Jönköping University, School of Health and Welfare, The Jönköping Academy for Improvement of Health and Welfare.
    Senior alert: A quality registry to support a standardized, structured, and systematic preventive care process for older adults2015In: Quality Management in Health Care, ISSN 1063-8628, E-ISSN 1550-5154, Vol. 24, no 2, p. 96-101Article in journal (Refereed)
    Abstract [en]

    The average life expectancy and the proportion of the elderly in the Western countries are increasing. The care processes used for the elderly are known to differ between the care providers in Sweden. Accordingly, the need to develop a system to support the processes in order to attain a standardized, structured, and systematic approach to improve preventive care processes for the elderly has been called for. The County Council of Jönköping developed a national Web-based quality registry, Senior Alert, with a focus on the following areas: falls, pressure ulcers, malnutrition, and oral health. The patients are evaluated using validated risk assessment instruments, and the care is planned, executed, evaluated. The registry supports the users to work with preventive care systematically and in a standardized way and provides feedback to the care providers on their preventive care processes. The registry helps the caregivers fulfill the preventive care according to the best available clinical knowledge and practice. The registry also provides the government and health care politicians with data for setting aims for elderly care. The registry is used in 90% of the municipalities and county councils throughout the country. The total number of risk assessments completed from 2009 to 2014 exceeded 1 000 000.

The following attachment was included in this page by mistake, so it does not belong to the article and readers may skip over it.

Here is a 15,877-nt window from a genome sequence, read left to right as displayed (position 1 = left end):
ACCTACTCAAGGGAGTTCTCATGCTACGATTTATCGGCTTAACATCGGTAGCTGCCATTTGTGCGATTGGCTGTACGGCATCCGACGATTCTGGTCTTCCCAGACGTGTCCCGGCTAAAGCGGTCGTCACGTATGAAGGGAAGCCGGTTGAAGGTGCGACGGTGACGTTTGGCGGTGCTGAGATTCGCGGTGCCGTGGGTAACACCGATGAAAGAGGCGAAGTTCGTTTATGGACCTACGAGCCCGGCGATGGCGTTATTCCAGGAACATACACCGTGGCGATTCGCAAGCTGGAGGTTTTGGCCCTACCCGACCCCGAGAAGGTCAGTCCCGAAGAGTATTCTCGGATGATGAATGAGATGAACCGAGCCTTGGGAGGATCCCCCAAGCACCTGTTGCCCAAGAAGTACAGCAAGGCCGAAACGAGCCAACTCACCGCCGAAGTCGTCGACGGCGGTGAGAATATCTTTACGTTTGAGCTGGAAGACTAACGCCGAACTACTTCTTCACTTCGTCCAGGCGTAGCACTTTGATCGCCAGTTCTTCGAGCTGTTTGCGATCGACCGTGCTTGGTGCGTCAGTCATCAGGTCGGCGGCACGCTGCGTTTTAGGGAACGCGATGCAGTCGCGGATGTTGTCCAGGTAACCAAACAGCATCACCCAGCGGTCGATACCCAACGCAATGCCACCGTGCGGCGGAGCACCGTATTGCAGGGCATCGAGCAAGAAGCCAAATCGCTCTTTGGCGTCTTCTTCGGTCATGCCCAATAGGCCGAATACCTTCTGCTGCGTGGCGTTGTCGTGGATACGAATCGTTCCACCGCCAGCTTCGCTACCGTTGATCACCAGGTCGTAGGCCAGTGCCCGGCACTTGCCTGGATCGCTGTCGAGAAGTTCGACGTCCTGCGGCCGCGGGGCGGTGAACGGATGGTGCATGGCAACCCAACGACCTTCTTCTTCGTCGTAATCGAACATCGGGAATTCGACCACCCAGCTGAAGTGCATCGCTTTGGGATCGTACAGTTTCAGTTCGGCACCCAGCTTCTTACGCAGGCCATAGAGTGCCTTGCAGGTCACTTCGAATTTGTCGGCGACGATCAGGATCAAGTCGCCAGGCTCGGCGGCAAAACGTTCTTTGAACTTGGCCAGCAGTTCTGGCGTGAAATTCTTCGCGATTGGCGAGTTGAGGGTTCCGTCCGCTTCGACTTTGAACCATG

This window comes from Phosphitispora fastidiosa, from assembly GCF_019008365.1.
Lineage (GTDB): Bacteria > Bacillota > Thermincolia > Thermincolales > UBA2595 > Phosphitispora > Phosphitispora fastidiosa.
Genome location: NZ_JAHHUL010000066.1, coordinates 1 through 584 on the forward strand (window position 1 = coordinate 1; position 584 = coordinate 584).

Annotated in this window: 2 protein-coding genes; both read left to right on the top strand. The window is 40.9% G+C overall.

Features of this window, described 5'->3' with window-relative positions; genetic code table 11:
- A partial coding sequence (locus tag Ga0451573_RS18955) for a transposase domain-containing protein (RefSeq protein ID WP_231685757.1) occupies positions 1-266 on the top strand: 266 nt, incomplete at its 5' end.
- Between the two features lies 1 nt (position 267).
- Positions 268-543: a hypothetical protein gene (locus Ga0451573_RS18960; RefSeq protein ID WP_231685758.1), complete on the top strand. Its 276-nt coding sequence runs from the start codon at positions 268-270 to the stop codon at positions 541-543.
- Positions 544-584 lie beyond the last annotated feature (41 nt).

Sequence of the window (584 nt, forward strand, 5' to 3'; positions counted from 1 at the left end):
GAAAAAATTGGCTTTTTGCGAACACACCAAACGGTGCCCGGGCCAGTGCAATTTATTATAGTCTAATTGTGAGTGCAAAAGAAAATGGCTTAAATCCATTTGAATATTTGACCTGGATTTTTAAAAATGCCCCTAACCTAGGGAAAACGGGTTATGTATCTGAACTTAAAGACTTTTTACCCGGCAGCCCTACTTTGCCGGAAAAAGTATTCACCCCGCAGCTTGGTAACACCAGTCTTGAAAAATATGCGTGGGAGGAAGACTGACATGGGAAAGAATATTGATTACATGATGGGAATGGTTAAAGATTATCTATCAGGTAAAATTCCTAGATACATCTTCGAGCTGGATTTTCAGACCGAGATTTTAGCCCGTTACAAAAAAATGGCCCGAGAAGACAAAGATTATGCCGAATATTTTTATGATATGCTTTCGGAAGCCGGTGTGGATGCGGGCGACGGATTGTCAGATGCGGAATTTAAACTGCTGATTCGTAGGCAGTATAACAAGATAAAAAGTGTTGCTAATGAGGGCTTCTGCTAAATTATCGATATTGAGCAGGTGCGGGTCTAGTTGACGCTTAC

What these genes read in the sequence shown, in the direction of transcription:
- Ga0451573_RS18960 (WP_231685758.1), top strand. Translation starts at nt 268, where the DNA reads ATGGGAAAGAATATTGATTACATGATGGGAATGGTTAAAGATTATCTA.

• 5.
    Eriksson, Nomie
    et al.
    University of Skövde, Sweden.
    Müllern, Tomas
    Jönköping University, Jönköping International Business School, JIBS, Business Administration.
    Interprofessional barriers: A study of quality improvement work among nurses and physicians2017In: Quality Management in Health Care, ISSN 1063-8628, E-ISSN 1550-5154, Vol. 26, no 2, p. 63-69Article in journal (Refereed)
    Abstract [en]

    This article studies interprofessional barriers between nurses and physicians in the context of quality improvement work. A total of 17 nurses and 10 physicians were interviewed at 2 hospitals in Sweden. The study uncovered a number of barriers relating to both the relative status of each group and their defined areas of responsibility.

  • 6.
    Hvitfeldt-Forsberg, Helena
    et al.
    Karolinska Institutet, Medical Management Centre.
    Aronsson, Håkan
    Linköpings universitet.
    Keller, Christina
    Jönköping University, Jönköping International Business School, JIBS, Business Informatics.
    Lindblad, Staffan
    Karolinska Institutet, Medical Management Centre.